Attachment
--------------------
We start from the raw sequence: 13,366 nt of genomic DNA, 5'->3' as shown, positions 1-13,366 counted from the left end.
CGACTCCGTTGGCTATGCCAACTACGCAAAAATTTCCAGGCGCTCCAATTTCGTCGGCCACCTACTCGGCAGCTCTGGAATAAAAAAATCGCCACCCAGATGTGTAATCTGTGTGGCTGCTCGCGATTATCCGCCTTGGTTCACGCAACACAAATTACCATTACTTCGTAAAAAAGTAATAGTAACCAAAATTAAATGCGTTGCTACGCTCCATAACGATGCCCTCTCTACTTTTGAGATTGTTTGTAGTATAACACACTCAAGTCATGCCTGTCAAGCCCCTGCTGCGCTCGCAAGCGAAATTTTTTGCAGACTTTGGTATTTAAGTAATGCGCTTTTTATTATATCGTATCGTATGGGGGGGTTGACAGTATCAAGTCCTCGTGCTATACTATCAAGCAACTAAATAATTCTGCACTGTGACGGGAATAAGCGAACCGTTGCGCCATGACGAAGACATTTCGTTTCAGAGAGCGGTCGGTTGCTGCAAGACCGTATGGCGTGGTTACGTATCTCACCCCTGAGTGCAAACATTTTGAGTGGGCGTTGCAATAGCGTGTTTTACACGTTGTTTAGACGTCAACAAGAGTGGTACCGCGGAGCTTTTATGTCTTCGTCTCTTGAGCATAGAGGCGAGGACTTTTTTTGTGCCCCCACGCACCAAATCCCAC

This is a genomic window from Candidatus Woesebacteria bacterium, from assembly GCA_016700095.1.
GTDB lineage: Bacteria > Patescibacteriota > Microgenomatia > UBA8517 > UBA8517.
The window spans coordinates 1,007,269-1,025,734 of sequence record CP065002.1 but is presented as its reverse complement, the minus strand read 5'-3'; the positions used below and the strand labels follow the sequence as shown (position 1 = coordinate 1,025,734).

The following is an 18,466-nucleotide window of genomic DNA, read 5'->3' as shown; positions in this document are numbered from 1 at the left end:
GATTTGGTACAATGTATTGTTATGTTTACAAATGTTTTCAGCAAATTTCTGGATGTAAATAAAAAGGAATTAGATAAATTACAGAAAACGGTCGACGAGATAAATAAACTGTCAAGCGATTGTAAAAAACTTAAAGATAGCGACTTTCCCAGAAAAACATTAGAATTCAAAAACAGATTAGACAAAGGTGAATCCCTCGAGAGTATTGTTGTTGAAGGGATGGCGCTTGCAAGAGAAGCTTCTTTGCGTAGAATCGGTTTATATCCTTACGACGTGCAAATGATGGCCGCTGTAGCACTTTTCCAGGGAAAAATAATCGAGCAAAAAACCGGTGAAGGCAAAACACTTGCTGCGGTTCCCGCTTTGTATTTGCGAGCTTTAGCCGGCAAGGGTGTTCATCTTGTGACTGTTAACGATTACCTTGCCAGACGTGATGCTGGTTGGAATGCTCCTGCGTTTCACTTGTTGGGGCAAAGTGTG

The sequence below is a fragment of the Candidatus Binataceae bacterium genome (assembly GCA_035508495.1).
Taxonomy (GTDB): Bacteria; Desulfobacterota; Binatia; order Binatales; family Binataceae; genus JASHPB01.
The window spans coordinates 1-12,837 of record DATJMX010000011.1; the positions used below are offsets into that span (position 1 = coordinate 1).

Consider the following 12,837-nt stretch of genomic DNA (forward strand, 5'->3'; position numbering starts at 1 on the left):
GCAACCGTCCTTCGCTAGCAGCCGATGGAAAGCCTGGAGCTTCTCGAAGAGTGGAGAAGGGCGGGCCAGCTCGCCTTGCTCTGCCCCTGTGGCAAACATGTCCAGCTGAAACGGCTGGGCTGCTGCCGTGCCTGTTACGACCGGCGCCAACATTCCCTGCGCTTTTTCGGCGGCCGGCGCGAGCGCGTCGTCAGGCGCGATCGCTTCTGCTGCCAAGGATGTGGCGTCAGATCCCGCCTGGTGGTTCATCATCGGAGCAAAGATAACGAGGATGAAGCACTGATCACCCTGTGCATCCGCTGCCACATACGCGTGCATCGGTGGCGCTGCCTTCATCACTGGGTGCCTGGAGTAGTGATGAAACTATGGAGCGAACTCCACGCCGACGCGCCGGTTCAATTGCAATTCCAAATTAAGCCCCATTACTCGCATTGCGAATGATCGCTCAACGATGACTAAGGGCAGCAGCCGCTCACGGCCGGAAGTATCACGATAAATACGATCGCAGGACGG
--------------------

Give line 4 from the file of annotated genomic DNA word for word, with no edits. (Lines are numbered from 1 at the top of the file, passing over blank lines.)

GTDB lineage: Bacteria > Patescibacteriota > Microgenomatia > UBA8517 > UBA8517.